The special treatment of the unidentified servicemen who drowned in HMY Iolaire 100 years ago is unusual - the bodies of most seamen who washed up unidentified on British shores were never given a memorial after WWI. Today marks the centenary of the Iolaire tragedy, when some 200 Scottish Hebridians lost their lives in a … Continue reading The unidentified victims of the Iolaire tragedy – remembered with their own memorials, unlike other unknown sailors
A chance discovery of a tombstone in West Norwood Cemetery led me to the torpdeoing of HMS Formidable and an amazing resurrection of a drowned sailor by a Hollywood legend. As the festive season descends upon us, it's nice to share a story with a positive twist. A while ago I found an overgrown headstone … Continue reading Lassie, the resurrection dog
I now look at several documented cases of body-snatching from the burial grounds of the Great War. I previously described the uncompromising approach of the authorities who managed the war graves of the dead of Britain and Dominions. Two decisions were particularly contentious: the uniformity of headstones, and the refusal to allow families to repatriate … Continue reading Twentieth century body-snatching: battlefield grave robbers
The Great War cemeteries are today accepted without question. But at the time, the British Empire’s policy of keeping bodies overseas even led to body snatching. British soldiers’ bodies had been left overseas before, but never on the scale seen in WWI. Previous wars were fought by a volunteer army of professional soldiers: they were … Continue reading Twentieth-century body snatching: Who owns the body?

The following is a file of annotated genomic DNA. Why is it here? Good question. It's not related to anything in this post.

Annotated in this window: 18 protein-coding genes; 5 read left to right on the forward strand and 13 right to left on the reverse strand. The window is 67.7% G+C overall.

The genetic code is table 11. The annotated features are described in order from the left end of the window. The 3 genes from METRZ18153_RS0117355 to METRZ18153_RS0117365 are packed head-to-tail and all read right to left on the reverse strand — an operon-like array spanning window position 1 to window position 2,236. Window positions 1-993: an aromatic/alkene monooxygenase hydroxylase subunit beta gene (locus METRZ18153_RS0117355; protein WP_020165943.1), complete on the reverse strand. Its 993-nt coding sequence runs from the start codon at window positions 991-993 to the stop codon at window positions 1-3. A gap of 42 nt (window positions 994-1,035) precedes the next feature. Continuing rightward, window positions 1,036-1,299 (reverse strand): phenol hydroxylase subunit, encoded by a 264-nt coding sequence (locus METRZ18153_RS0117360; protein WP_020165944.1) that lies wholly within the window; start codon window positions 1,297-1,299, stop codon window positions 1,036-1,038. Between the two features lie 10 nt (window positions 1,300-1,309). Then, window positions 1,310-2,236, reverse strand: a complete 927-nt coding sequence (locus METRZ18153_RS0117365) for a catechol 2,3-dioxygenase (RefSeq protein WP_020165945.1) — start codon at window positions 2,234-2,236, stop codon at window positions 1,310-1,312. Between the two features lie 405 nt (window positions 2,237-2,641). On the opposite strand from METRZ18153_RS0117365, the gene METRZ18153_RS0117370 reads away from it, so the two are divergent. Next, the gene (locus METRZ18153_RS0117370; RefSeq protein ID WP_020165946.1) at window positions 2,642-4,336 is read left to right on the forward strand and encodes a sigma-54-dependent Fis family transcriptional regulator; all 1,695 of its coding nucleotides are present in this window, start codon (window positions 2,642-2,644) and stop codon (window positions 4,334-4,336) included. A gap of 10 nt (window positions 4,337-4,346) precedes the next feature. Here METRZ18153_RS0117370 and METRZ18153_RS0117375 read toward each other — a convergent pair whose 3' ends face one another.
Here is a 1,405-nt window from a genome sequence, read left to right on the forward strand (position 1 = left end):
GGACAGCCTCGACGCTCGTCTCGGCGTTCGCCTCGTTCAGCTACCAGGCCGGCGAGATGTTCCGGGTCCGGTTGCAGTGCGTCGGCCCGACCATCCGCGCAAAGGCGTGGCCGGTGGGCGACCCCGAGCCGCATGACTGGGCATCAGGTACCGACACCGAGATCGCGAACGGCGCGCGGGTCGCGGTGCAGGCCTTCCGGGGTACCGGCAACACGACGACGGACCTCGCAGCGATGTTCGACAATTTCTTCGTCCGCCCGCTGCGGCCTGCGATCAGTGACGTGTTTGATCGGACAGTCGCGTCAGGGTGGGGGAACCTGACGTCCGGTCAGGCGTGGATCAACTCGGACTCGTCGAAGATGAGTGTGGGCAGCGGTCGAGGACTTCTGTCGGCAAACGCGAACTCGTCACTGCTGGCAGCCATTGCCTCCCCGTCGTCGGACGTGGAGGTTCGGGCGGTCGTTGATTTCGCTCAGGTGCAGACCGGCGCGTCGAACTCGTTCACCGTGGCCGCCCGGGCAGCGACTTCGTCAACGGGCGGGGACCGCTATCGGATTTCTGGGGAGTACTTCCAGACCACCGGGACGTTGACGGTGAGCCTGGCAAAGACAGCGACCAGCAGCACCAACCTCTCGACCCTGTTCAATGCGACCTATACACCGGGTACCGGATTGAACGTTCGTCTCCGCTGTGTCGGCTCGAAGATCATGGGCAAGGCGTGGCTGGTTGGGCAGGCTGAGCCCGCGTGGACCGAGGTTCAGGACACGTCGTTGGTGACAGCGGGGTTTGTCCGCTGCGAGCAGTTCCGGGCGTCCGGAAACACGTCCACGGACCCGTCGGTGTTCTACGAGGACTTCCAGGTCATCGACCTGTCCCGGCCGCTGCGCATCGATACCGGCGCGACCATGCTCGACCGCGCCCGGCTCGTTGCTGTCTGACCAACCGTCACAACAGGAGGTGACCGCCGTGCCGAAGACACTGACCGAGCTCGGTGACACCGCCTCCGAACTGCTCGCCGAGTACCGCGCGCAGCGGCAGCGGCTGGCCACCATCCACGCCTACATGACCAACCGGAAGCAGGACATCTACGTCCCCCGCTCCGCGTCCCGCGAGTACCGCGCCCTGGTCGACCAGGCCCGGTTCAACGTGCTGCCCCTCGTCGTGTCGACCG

Palm oil was first brought to Europe from Africa during the Georgian era and soon established itself as a valuable raw ingredient in soaps and cooking. The port of Liverpool dominated the trade, complemented by its proximity to the factories of Britain’s industrial heartland. Today palm oil provides a third of global edible oils and … Continue reading Palm oil, slavery and Liverpool’s abandoned Jamaican benefactor
The funeral of George HW Bush yesterday was given added gravitas by a very public final carriage to his resting place at College Station by train. His body had already been sent from Texas for a state funeral in Washington DC, before returning to Houston. It was then placed on a specially-configured Union Pacific train. … Continue reading The 41st President’s funeral train
The long-distance carriage of the dead of the British Army and Royal Navy is not recorded in the official histories. It is largely forgotten, as public focus is primarily on the large war cemeteries overseas where the dead were buried 'in perpetuity' close to where they fell. In the words of Rupert Brookes: 'If I … Continue reading The mass-mobilization of corpses during World War I